They demonstrate a distinctive awareness of market opportunities and have developed from growing a few ancient varieties as a hobby to contracting growers to grow for them to meet a growing demand.


Renewables Innovator of the Year: Mike Porter, Porters Farms Ltd


Mike Porter of Hillhouse Farm, Walpole, runs a 325-hectare (803-acre) arable farm. He turned to biomass to heat his grain drying facility.

A firm believer in the technology, Mike installed another boiler to heat his home and offices and has also submitted plans for a wind turbine which will solely generate electricity to be sold to the National Grid.


Machinery Innovator of the Year: Tim Gibson, J F Gibson & Son


Tim Gibson of Hunters Hill Farm, Bedale, farms a 142-hectare (350-acre) dairy and arable farm and has been milking his 200 cows by robots for 12 years. With a forward-thinking attitude,


Tim has automated his dairy enterprise further by developing his fully automated diet feeding system.


Comprising a 23cu.m (812cu.ft) static diet feeder, once the feed is loaded and mixed, it is then dispensed via conveyors to troughs in the cow buildings. Tim says cow health has improved, milk yields have gone up and input costs have gone down.


New Entrant Award: Against the Odds: Jonathan Stanley, J & C Stanley


Jonathan Stanley from Shaftesbury, Dorset, has suffered his fair share of troubles – losing the family farm, applying for a farm tenancy of his own, building up a pedigree herd, losing 26 animals to TB and trying to stop a young business from going under.


But this is what he did and, although still under restriction, Jonathan runs an 81-cow Jersey herd which boasts the third highest milk from forage figure on the Kingshay Jersey costings service and the second highest margin figures of 28ppl.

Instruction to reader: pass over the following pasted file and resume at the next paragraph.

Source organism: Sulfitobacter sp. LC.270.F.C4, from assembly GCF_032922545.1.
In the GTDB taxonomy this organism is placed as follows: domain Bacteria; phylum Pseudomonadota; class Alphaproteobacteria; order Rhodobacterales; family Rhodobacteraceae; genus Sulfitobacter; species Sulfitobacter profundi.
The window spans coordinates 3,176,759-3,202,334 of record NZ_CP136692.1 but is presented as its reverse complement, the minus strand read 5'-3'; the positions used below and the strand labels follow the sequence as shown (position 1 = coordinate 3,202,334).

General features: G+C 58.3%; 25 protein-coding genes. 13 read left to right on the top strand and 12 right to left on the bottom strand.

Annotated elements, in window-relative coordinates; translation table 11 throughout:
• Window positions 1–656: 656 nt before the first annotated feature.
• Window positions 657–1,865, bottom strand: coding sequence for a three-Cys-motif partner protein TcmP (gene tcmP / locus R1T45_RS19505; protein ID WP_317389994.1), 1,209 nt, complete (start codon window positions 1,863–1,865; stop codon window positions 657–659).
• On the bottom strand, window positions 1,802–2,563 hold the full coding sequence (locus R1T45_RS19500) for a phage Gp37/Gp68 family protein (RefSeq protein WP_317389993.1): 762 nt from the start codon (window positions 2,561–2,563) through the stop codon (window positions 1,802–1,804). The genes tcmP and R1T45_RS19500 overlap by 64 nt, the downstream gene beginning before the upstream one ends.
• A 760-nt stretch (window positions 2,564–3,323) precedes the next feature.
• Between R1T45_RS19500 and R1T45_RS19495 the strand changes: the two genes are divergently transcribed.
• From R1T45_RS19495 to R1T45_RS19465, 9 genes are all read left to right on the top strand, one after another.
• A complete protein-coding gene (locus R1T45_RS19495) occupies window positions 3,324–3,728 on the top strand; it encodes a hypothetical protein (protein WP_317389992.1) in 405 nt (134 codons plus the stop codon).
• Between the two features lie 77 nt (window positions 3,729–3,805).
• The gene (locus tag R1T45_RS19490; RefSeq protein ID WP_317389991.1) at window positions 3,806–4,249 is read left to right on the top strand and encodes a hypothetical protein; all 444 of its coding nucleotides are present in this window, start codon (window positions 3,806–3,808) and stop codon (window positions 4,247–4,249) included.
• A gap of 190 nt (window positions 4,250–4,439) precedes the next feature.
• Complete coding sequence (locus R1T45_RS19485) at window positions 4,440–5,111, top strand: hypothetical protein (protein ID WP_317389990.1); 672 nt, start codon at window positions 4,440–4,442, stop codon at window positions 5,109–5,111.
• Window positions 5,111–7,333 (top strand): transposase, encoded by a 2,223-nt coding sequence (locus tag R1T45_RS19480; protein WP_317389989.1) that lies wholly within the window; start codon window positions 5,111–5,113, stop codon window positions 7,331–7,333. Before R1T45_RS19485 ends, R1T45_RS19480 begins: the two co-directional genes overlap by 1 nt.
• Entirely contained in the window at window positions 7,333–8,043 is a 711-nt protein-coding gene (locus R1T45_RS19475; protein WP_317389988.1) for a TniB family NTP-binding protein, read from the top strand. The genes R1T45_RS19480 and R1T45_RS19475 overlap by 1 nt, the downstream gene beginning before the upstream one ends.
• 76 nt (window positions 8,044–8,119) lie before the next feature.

Farm Retail Innovator of the Year: Essington Fruit Farm


The Simkin family set up Essington Fruit Farm in 1978 with 1ha (2.5 acres) of pick your own strawberries.


Today, the farm at Essington, near Wolverhampton, runs to 120ha (300 acres) and grows 30 different crops. Hereford beef and outdoor pigs are produced which are then sold in the butchery, shop and tearoom.


An ability to capitalise on issues such as the horsemeat scandal has seen the retailer increase business and attract free, positive publicity. Meat takings rose 40 per cent this spring and it has maintained 15-20 per cent growth on last year.


Family Farming business of the Year: The Evans Family, Evans Bros & Families


The Evans family from Cwmwythig, near Aberystwyth, comprises two grandparents, their three sons and families, including 11 grandchildren. Starting with one farm after getting married, Cynthia Evans says the family now farms six units in total.


The family’s main focus is dairying, running 750 cows, mainly undertaken with family labour, two full-time staff and some casual labour.


The Evans family also runs a contracting business and the good coastal location prompted them to convert buildings into holiday accommodation.


This business has grown rapidly and they now run 18 cottages, with plans to convert more, as well as offering bed and breakfast in two of their own homes. Hosting school visits features strongly in the family’s daily agenda.